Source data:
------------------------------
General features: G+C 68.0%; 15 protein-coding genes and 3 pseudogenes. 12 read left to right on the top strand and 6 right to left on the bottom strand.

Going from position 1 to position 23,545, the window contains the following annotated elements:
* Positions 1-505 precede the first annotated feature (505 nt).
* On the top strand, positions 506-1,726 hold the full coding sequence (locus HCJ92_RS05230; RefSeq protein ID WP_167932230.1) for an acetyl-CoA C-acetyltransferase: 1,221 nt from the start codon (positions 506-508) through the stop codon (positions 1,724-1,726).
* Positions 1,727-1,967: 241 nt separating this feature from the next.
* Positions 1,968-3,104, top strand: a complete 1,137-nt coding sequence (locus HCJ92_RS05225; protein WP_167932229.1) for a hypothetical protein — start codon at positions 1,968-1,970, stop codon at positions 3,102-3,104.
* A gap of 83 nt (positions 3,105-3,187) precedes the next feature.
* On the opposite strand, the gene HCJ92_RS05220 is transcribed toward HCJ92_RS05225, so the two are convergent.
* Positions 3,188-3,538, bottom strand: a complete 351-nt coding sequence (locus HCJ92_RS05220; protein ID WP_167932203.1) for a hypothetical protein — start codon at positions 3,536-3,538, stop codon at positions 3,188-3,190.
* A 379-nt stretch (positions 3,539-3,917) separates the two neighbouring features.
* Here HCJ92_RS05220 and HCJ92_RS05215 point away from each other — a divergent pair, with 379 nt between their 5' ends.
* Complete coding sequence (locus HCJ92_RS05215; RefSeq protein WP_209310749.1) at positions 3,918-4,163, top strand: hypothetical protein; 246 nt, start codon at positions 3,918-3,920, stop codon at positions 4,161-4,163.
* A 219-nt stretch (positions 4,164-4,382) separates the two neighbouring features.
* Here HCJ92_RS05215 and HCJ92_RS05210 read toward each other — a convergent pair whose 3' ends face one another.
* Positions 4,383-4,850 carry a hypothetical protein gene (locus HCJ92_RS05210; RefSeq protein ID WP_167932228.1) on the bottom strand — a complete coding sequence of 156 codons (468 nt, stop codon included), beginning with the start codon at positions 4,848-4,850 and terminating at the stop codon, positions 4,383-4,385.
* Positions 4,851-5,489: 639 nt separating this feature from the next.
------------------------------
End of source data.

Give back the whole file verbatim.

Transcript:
General features: G+C 68.0%; 15 protein-coding genes and 3 pseudogenes. 12 read left to right on the top strand and 6 right to left on the bottom strand.

Going from position 1 to position 23,545, the window contains the following annotated elements:
* Positions 1-505 precede the first annotated feature (505 nt).
* On the top strand, positions 506-1,726 hold the full coding sequence (locus HCJ92_RS05230; RefSeq protein ID WP_167932230.1) for an acetyl-CoA C-acetyltransferase: 1,221 nt from the start codon (positions 506-508) through the stop codon (positions 1,724-1,726).
* Positions 1,727-1,967: 241 nt separating this feature from the next.
* Positions 1,968-3,104, top strand: a complete 1,137-nt coding sequence (locus HCJ92_RS05225; protein WP_167932229.1) for a hypothetical protein — start codon at positions 1,968-1,970, stop codon at positions 3,102-3,104.
* A gap of 83 nt (positions 3,105-3,187) precedes the next feature.
* On the opposite strand, the gene HCJ92_RS05220 is transcribed toward HCJ92_RS05225, so the two are convergent.
* Positions 3,188-3,538, bottom strand: a complete 351-nt coding sequence (locus HCJ92_RS05220; protein ID WP_167932203.1) for a hypothetical protein — start codon at positions 3,536-3,538, stop codon at positions 3,188-3,190.
* A 379-nt stretch (positions 3,539-3,917) separates the two neighbouring features.
* Here HCJ92_RS05220 and HCJ92_RS05215 point away from each other — a divergent pair, with 379 nt between their 5' ends.
* Complete coding sequence (locus HCJ92_RS05215; RefSeq protein WP_209310749.1) at positions 3,918-4,163, top strand: hypothetical protein; 246 nt, start codon at positions 3,918-3,920, stop codon at positions 4,161-4,163.
* A 219-nt stretch (positions 4,164-4,382) separates the two neighbouring features.
* Here HCJ92_RS05215 and HCJ92_RS05210 read toward each other — a convergent pair whose 3' ends face one another.
* Positions 4,383-4,850 carry a hypothetical protein gene (locus HCJ92_RS05210; RefSeq protein ID WP_167932228.1) on the bottom strand — a complete coding sequence of 156 codons (468 nt, stop codon included), beginning with the start codon at positions 4,848-4,850 and terminating at the stop codon, positions 4,383-4,385.
* Positions 4,851-5,489: 639 nt separating this feature from the next.